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2024 - Meals - Liberia

Girls in Education

Breaking through barriers, visually impaired Mercy aspires to become a teacher.

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Girls are better equipped to achieve their goals and find jobs when they are given the opportunity to pursue an education. It is crucial that every girlchild receive the same education as every boychild because education for girls is also said to be one of the best ways to stop the poverty trend that is unstoppable. 

Still, there are some countries, like Liberia, where it is more difficult to keep girls in school. One challenge is the struggles families face to feed their children at home and at school. Additionally, because some parents rely on their girl children to provide the family's income, it is common for young girls to become pregnant or get married young.

2024 - Mercy - Liberia

Visually impaired Mercy might have been a victim of dropping from school if Mary's Meals School Feeding Program was not implemented at her school.

For the past nine years, Mercy, a fifteen-year-old girl with visual impairment, has received Mary's Meals at her school. Mercy, like many children, feels hungry and struggles to concentrate in class when she does not eat Mary's Meals or other meals during school hours. She is energized after eating Mary's Meals, allowing her to participate effectively in class. She attends the Liberia School For The Blind in Virginia, Montserrado County.

With Mary's Meals, students can focus on their studies without having to worry about running out of food at home.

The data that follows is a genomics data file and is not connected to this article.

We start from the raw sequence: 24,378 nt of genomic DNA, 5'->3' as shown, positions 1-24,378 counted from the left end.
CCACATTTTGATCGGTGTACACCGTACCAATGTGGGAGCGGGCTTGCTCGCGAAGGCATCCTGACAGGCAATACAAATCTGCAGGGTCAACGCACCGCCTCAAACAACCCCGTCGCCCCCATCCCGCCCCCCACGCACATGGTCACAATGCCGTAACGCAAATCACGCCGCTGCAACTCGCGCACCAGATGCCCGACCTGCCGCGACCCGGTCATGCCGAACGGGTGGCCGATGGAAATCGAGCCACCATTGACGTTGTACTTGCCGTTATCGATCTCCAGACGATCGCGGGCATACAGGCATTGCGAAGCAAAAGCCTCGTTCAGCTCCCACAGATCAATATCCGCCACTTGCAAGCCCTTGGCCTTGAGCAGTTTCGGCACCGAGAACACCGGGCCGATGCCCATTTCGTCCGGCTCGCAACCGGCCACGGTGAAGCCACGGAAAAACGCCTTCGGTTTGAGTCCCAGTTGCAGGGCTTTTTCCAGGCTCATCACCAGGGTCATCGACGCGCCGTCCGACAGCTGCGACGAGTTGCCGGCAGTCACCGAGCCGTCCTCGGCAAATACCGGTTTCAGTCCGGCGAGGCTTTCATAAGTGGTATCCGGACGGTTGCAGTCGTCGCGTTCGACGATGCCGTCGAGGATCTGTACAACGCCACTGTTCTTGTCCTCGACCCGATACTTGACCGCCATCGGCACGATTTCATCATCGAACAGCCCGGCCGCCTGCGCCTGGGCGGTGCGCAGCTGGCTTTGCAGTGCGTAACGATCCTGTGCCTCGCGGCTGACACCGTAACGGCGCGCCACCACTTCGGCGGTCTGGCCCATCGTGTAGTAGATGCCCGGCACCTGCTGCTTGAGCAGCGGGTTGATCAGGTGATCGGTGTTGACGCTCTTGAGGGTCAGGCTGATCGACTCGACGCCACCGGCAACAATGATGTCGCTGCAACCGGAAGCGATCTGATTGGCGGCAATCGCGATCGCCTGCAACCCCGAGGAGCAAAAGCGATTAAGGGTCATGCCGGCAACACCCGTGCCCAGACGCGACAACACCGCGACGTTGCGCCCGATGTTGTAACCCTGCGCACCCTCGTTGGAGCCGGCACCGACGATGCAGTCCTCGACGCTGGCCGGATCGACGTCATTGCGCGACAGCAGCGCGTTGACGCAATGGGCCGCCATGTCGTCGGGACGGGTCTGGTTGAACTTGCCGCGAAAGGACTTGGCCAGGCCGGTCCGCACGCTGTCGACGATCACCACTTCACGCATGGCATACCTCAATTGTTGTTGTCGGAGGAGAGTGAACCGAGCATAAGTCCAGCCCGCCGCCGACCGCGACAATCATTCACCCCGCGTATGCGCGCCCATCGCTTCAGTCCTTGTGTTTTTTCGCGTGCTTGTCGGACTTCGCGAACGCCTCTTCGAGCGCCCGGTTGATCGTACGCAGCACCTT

Mercy loves social studies and hopes to become a teacher so that she can impart her knowledge and skills to other visually impaired children. She has six siblings, and she is the only member of her family with visual impairment. She didn't have visual impairment from birth; sadly, the incorrect medication given to her to treat a cold when she was nine years old caused her unfortunate condition.

2024 - Mercy in class - Liberia

Mercy received a double promotion to the grade-7 class after finishing first in the Grade-6 class with an average of 90% for the first semester of the 2023 – 2024 school year.

Even though Mercy is disabled, but she still manages to take care of herself, study hard, perform well in class, and encourage other visually impaired students—especially young girls—to maintain focus in the classroom. 

Mercy is pushing blind young women to persevere fearlessly and seek education to get over social barriers and prepare for the future.

"When I think about my physical disability, it makes me sad, but there is nothing I can do to restore my sight. All I can do is to encourage myself and believe in God that despite my condition, I will be a great person in society, which is why I am so passionate about my education."

Mercy family loves her and are willing to support her in realizing her goal of becoming a teacher.

There are still some communities that maintain that girls should never go to school because they will stay at home and take care of the household duties like cooking for their husbands, cleaning their clothes, and other household chores. 

According to Mercy, education is crucial for all girls, just as it is for boys. 

“Education is very important for every child whether boy or girl. I feel sad when I heard that some families and communities still discriminate against the education of girl children. When a girlchild is empowered to go to school and to be educated, that girl will be able to herself and her country tomorrow.”

Children eating Mary's Meals

Food Changes the Story 

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